Last year I, along with Keith Pitt, the member for Hinkler and now the newly minted Minister for Resources, Water and Northern Australia, called for a conversation on nuclear energy. I didn't understand why Australia, a politically and geologically stable country, is the only G20 country to prohibit nuclear energy. I didn't understand why Australia, with the world's largest reserves of uranium, the resource used to power nuclear reactors for energy production, was happy to export uranium but not use it. The best way to have that conversation, Keith and I thought, was to establish a parliamentary inquiry into the prerequisites for nuclear energy in Australia.
After writing to the Prime Minister, and following a referral from the Minister for Energy and Emissions Reduction, the House of Representatives Standing Committee on the Environment and Energy resolved to conduct an inquiry. As part of this inquiry, the committee received over 300 submissions and held hearings around the country—in Adelaide, Brisbane, Canberra, Melbourne, Perth and Sydney—taking evidence from a range of stakeholders. In December the committee, chaired by my Sunshine Coast colleague the member for Fairfax, Ted O'Brien, presented its report.
The committee made three recommendations: first, that the federal government consider the prospect of nuclear technology as part of its future energy mix; secondly, that the federal government undertake a body of work to progress the understanding of nuclear technology in the Australian context; and, thirdly, that the federal government consider lifting the current moratorium on nuclear energy partially—that is, for new and emerging nuclear technologies only and conditionally, subject to the results of a technology assessment and a commitment to community consent for approving nuclear facilities.
To me these recommendations make sense. We should consider the prospect of nuclear energy as part of our energy mix. We should take the necessary steps to understand the industry and the role it plays around the world. We should look at why reactors are expected to be connected in South Korea, Belarus, Russia, Finland, the United Arab Emirates, India, Slovakia and Argentina by 2022. We should look at why production is already progressing in Turkey, Abu Dhabi and Bangladesh, with a further 25 countries considering, planning or progressing programs. We should consider the incredible advances in nuclear technology, including reactors and fuels, to improve safety and reduce waste. We should look at why the standing UN panel on climate change says nuclear energy should be part of national plans to slash emissions. We should consider the financial implications or benefits a nuclear industry will have for Australia. Sadly, a bunch of politicians, mainly from Labor and the Greens—a bunch of specialists who know nothing about everything and, especially, know nothing about energy—want to run a scare campaign. They want you to believe there will be a nuclear reactor in your backyard, that seafood shops will be full of three-eyed fish and that you'll end up looking like ET with a three-day hangover. It is rubbish.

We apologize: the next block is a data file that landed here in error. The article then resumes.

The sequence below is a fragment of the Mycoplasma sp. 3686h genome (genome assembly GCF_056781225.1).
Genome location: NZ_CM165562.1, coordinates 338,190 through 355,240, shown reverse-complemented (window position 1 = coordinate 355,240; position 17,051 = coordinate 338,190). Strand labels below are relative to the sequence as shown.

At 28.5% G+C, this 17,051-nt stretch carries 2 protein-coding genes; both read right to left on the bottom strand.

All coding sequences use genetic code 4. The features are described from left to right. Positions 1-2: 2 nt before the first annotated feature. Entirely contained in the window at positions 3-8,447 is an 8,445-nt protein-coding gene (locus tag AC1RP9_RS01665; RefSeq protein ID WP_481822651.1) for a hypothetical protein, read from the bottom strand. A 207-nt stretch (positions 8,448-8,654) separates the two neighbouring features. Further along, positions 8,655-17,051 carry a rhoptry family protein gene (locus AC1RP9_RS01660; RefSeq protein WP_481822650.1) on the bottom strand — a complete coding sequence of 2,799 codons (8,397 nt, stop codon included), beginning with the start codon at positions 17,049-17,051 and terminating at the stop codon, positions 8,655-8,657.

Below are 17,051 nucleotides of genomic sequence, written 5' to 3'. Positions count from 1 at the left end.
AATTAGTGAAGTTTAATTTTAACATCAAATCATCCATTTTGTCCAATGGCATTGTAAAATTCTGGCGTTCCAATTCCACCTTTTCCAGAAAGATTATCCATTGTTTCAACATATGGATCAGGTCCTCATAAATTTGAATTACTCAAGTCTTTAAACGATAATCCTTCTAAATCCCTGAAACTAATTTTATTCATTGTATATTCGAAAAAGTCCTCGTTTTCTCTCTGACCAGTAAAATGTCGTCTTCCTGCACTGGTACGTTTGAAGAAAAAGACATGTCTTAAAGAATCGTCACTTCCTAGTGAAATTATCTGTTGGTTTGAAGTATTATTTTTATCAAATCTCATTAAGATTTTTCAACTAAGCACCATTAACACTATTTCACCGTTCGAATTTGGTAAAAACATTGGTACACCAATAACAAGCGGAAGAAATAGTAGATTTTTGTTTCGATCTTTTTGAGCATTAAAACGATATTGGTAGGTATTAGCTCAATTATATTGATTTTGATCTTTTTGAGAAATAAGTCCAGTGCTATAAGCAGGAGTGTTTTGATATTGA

Australians are smarter than that. They are sick of being told no when the rest of the world is saying yes. They want lower electricity prices and more competition in the market. They want reliable power. They want to know that, when they turn that switch on, the light will come on, the kettle will boil, and they will be cool in summer and warm in winter.
They do want to reduce greenhouse emissions, and nuclear energy does that. It already provides around 10 per cent of the world's electricity demand with zero emissions. This committee's report should not be thrown on some shelf in some office in some wing of some building in Canberra or fed to some hungry shredder; it should be read, considered and actioned. I know this will be a long fight, but the best way for us to have reliable, cheap and environmentally friendly energy in Australia is with a mix of coal, gas, renewable and nuclear.